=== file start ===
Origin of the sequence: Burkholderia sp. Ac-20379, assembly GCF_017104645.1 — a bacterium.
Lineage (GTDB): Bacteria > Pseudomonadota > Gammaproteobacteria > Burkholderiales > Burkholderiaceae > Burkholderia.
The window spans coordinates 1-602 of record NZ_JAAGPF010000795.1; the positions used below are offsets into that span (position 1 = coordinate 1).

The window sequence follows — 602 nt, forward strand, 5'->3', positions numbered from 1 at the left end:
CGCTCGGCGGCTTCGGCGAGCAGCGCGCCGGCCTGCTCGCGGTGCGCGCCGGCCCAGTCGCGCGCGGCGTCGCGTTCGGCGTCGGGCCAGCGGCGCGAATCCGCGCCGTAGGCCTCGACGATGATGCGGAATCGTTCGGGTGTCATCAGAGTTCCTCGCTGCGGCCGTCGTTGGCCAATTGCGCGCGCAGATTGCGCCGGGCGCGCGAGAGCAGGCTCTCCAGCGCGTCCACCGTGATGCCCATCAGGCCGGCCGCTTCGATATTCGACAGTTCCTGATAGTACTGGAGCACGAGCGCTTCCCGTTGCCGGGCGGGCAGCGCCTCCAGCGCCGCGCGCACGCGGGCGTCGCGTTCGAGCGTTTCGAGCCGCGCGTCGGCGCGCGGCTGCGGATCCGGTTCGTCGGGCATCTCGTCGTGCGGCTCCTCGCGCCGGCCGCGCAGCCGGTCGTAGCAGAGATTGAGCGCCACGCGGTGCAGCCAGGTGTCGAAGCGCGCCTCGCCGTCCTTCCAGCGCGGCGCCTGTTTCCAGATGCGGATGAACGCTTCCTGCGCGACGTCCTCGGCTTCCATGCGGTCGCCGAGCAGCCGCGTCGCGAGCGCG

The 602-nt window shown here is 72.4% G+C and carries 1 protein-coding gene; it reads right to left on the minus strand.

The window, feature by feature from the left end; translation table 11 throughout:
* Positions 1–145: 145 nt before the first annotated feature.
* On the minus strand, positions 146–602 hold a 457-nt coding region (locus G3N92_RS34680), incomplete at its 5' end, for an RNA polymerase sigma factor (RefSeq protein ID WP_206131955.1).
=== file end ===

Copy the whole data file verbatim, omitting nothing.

Origin of the sequence: Burkholderia sp. Ac-20379, assembly GCF_017104645.1 — a bacterium.
Lineage (GTDB): Bacteria > Pseudomonadota > Gammaproteobacteria > Burkholderiales > Burkholderiaceae > Burkholderia.
The window spans coordinates 1-602 of record NZ_JAAGPF010000795.1; the positions used below are offsets into that span (position 1 = coordinate 1).

The window sequence follows — 602 nt, forward strand, 5'->3', positions numbered from 1 at the left end:
CGCTCGGCGGCTTCGGCGAGCAGCGCGCCGGCCTGCTCGCGGTGCGCGCCGGCCCAGTCGCGCGCGGCGTCGCGTTCGGCGTCGGGCCAGCGGCGCGAATCCGCGCCGTAGGCCTCGACGATGATGCGGAATCGTTCGGGTGTCATCAGAGTTCCTCGCTGCGGCCGTCGTTGGCCAATTGCGCGCGCAGATTGCGCCGGGCGCGCGAGAGCAGGCTCTCCAGCGCGTCCACCGTGATGCCCATCAGGCCGGCCGCTTCGATATTCGACAGTTCCTGATAGTACTGGAGCACGAGCGCTTCCCGTTGCCGGGCGGGCAGCGCCTCCAGCGCCGCGCGCACGCGGGCGTCGCGTTCGAGCGTTTCGAGCCGCGCGTCGGCGCGCGGCTGCGGATCCGGTTCGTCGGGCATCTCGTCGTGCGGCTCCTCGCGCCGGCCGCGCAGCCGGTCGTAGCAGAGATTGAGCGCCACGCGGTGCAGCCAGGTGTCGAAGCGCGCCTCGCCGTCCTTCCAGCGCGGCGCCTGTTTCCAGATGCGGATGAACGCTTCCTGCGCGACGTCCTCGGCTTCCATGCGGTCGCCGAGCAGCCGCGTCGCGAGCGCG

The 602-nt window shown here is 72.4% G+C and carries 1 protein-coding gene; it reads right to left on the minus strand.

The window, feature by feature from the left end; translation table 11 throughout:
* Positions 1–145: 145 nt before the first annotated feature.
* On the minus strand, positions 146–602 hold a 457-nt coding region (locus G3N92_RS34680), incomplete at its 5' end, for an RNA polymerase sigma factor (RefSeq protein ID WP_206131955.1).